Claiming Tax Back On Invoices
If you run a business in the UK and you make sales, you don’t charge VAT to your customers unless you’re registered with HMRC to do so. Sales on which VAT would normally be charged are called “taxable sales”. Sales that are exempt from VAT, or outside the scope of UK VAT, are not taxable sales.
At present you only have to register your business if its annual taxable sales are over the limit set by HMRC which, as of April 1st 2016, is £85,000.
HMRC refers to all sales invoices that contain VAT as “VAT invoices”. If you are VAT registered in the UK, you should always be able to reclaim VAT on these purchases.
What You Can And Can’t Reclaim
You can usually reclaim the VAT paid on goods and services purchased for use in your business.
If a purchase is also for personal or private use, you can only reclaim the business proportion of the VAT.
Half of your mobile phone calls are private. You can reclaim 50% of the VAT on the purchase price and the service plan. If You work from home and your office takes up 20% of the floor space in your house. You can reclaim 20% of the VAT on your utility bills.
You must keep records to support your claim and show how you arrived at the business proportion for a purchase. You must also have valid VAT invoices.
What You Can’t Reclaim
You can’t reclaim VAT for:
- anything that’s only for private use
- goods and services your business uses to make VAT-exempt supplies
- business entertainment costs
- anything you’ve bought from other EU countries (you may be able to reclaim VAT charged under the electronic cross-border refund system)
- goods sold to you under one of the VAT second-hand margin schemes
- business assets that are transferred to you as a going concern
Purchases Before Registration
You may be able to reclaim VAT paid on goods or services bought before you registered for VAT if the purchases were made within certain time limits.
Partly Exempt Businesses
You need to make separate calculations for purchases that relate to both VAT-exempt and taxable supplies, eg phone bills or accountancy fees.
Business Assets Of £50,000 And More
There are special rules for reclaiming VAT for:
- individual computers and single pieces of computer equipment costing £50,000 or more before VAT
- aircraft, ships and boats costing £50,000 or more before VAT
- land and buildings costing £250,000 or more before VAT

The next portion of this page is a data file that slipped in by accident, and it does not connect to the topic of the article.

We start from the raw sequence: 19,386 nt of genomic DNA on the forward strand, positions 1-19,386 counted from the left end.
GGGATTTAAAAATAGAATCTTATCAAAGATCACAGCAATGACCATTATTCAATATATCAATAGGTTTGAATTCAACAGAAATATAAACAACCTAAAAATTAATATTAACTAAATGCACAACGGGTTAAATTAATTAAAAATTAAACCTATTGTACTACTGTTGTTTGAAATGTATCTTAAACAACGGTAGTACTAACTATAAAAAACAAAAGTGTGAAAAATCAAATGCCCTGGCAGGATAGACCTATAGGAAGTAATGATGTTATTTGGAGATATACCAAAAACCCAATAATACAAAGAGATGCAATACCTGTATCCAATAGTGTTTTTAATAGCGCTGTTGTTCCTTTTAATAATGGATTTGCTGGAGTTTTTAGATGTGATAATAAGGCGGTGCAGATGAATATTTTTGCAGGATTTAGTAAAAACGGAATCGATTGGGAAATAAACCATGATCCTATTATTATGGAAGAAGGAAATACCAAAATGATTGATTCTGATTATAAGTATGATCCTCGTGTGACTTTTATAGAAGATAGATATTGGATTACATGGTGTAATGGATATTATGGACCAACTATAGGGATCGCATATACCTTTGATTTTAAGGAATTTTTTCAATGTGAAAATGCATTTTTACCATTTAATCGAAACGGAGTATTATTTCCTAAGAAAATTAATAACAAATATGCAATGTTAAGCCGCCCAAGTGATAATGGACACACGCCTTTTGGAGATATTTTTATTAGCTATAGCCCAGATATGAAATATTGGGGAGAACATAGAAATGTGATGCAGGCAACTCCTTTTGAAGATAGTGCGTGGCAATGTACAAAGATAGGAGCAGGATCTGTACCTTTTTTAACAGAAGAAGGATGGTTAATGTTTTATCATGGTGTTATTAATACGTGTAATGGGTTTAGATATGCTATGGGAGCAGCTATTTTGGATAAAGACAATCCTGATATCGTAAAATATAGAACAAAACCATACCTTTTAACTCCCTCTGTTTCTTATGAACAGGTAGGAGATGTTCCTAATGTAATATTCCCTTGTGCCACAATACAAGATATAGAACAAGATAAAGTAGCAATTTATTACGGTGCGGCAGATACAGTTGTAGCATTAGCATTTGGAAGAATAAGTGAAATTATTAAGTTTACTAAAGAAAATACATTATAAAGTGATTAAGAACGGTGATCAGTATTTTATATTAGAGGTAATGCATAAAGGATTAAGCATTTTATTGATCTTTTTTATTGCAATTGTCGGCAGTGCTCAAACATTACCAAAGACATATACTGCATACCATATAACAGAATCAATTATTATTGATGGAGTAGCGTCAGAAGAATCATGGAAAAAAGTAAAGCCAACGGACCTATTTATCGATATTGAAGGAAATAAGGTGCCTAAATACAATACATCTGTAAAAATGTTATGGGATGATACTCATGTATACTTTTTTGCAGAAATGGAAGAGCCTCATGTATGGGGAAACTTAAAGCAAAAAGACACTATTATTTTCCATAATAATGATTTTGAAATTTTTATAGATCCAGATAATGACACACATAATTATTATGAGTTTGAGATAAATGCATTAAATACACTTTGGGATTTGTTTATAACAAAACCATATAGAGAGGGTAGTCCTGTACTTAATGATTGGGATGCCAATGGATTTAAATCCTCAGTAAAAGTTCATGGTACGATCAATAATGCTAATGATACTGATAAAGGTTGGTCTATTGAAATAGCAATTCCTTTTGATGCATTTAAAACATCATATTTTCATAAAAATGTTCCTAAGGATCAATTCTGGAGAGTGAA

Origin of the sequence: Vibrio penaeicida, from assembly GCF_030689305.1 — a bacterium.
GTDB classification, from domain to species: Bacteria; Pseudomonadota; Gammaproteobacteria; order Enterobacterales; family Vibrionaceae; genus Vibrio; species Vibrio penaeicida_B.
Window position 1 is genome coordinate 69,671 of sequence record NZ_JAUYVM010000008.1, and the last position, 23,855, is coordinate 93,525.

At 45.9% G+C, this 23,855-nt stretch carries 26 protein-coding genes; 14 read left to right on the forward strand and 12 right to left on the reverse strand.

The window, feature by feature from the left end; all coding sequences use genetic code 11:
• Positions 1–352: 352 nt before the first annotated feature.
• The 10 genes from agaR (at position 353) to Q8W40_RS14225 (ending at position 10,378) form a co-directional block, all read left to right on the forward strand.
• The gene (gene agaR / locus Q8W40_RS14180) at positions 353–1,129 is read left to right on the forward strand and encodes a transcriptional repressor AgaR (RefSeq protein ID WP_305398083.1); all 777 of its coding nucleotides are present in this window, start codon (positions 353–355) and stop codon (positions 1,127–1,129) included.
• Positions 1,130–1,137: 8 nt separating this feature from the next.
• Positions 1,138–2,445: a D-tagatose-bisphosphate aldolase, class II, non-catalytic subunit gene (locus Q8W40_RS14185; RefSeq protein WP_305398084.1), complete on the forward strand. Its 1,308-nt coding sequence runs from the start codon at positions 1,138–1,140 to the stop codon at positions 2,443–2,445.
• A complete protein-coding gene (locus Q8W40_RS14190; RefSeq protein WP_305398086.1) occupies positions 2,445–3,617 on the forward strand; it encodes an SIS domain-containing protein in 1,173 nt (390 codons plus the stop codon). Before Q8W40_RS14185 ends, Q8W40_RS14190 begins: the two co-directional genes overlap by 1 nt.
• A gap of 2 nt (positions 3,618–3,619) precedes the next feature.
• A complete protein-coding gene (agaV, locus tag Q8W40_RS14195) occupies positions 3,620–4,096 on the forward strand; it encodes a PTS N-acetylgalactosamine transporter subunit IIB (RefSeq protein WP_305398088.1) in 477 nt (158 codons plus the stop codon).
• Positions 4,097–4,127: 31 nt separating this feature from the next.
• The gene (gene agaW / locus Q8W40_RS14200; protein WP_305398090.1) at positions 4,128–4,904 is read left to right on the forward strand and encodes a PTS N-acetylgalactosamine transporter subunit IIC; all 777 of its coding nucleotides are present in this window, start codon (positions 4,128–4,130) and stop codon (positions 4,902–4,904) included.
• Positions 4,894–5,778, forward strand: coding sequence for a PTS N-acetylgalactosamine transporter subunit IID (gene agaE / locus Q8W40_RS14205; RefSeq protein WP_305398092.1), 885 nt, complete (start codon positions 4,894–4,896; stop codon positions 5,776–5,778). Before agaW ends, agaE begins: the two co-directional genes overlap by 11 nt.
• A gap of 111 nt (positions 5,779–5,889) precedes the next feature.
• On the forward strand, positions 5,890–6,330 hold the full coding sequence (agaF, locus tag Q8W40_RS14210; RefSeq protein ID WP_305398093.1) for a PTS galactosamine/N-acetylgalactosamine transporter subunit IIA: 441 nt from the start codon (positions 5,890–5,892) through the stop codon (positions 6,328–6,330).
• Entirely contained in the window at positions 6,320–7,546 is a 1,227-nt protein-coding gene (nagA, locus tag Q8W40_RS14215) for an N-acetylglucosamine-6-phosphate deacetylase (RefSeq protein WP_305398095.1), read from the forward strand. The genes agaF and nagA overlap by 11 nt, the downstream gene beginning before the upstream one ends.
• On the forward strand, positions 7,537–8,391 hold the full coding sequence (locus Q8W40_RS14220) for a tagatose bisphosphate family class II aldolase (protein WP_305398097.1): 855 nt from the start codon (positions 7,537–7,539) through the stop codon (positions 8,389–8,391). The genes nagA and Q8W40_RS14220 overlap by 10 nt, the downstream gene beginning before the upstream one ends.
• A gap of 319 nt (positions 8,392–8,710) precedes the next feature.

You may need to adjust the amount of VAT you reclaim over several years using the Capital Goods Scheme.
How Businesses Can Reclaim VAT Paid In Other EU Countries
VAT-registered businesses can use the VAT refund scheme to reclaim the VAT on business expenses incurred elsewhere in the EU. In order to qualify the British business must:
Make taxable supplies
Not be VAT-registered in the other EU country, nor be required to register for VAT there
Not hold a place of business or residence in the other EU country
Not make any supplies in the other EU country, except for transport services that are intended for the transport of goods and where the business’s customer pays VAT on the supplies
Assuming a UK business is VAT-registered and meets these other qualifying conditions, it can apply for a VAT refund by logging into (or registering for) HMRC’s online VAT portal.
How Your VAT Refund Is Repaid
Log in to your HM Revenue and Customs (HMRC) online account to view any VAT refund you’re owed. Claim by submitting your VAT Return.
You need to give your account details to HMRC – even if you’ve already set up a direct debit for VAT Returns. Add or change them by going to the registration details in your VAT online account.
You will usually get your refund within 10 days of HMRC receiving your return but it may take longer. Only contact HMRC if you haven’t heard anything after 30 days.
All invoices entered on EU VAT Refund claims must be expressed in the currency of the Member State of Refund or the claim will be rejected by that Member State. If a claim is to a Member State where the Euro is not the national currency and a business has invoices that are in Euros they must be converted. The exchange rate used should be as on the date of the invoice as provided by the European Central Bank (ECB).